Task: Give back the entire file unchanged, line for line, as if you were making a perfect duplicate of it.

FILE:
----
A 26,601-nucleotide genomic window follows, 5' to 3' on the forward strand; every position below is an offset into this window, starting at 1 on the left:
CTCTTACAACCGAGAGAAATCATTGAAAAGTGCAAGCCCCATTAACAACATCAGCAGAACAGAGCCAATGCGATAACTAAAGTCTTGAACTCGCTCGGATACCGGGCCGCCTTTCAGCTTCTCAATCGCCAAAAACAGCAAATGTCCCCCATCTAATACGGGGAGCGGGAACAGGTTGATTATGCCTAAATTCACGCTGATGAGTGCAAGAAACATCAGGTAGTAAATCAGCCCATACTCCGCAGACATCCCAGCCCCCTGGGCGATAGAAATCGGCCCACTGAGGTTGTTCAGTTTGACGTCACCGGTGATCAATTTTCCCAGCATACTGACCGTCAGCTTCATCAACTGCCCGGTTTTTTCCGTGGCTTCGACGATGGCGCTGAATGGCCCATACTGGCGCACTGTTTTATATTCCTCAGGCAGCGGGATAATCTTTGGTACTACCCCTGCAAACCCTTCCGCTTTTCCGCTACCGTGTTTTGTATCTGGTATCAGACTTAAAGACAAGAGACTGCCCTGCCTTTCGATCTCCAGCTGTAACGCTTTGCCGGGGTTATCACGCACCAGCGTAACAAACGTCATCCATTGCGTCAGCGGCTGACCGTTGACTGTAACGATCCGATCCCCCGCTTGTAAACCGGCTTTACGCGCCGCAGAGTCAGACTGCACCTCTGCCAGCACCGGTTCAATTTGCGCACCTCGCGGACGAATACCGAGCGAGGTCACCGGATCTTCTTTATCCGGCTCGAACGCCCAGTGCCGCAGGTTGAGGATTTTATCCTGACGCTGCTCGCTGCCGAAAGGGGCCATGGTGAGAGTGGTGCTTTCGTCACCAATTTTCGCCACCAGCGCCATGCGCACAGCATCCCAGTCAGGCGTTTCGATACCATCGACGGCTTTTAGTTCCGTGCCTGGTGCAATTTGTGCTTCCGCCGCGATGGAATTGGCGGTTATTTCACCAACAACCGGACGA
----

A 26,601-nucleotide genomic window follows, 5' to 3' on the forward strand; every position below is an offset into this window, starting at 1 on the left:
CTCTTACAACCGAGAGAAATCATTGAAAAGTGCAAGCCCCATTAACAACATCAGCAGAACAGAGCCAATGCGATAACTAAAGTCTTGAACTCGCTCGGATACCGGGCCGCCTTTCAGCTTCTCAATCGCCAAAAACAGCAAATGTCCCCCATCTAATACGGGGAGCGGGAACAGGTTGATTATGCCTAAATTCACGCTGATGAGTGCAAGAAACATCAGGTAGTAAATCAGCCCATACTCCGCAGACATCCCAGCCCCCTGGGCGATAGAAATCGGCCCACTGAGGTTGTTCAGTTTGACGTCACCGGTGATCAATTTTCCCAGCATACTGACCGTCAGCTTCATCAACTGCCCGGTTTTTTCCGTGGCTTCGACGATGGCGCTGAATGGCCCATACTGGCGCACTGTTTTATATTCCTCAGGCAGCGGGATAATCTTTGGTACTACCCCTGCAAACCCTTCCGCTTTTCCGCTACCGTGTTTTGTATCTGGTATCAGACTTAAAGACAAGAGACTGCCCTGCCTTTCGATCTCCAGCTGTAACGCTTTGCCGGGGTTATCACGCACCAGCGTAACAAACGTCATCCATTGCGTCAGCGGCTGACCGTTGACTGTAACGATCCGATCCCCCGCTTGTAAACCGGCTTTACGCGCCGCAGAGTCAGACTGCACCTCTGCCAGCACCGGTTCAATTTGCGCACCTCGCGGACGAATACCGAGCGAGGTCACCGGATCTTCTTTATCCGGCTCGAACGCCCAGTGCCGCAGGTTGAGGATTTTATCCTGACGCTGCTCGCTGCCGAAAGGGGCCATGGTGAGAGTGGTGCTTTCGTCACCAATTTTCGCCACCAGCGCCATGCGCACAGCATCCCAGTCAGGCGTTTCGATACCATCGACGGCTTTTAGTTCCGTGCCTGGTGCAATTTGTGCTTCCGCCGCGATGGAATTGGCGGTTATTTCACCAACAACCGGACGA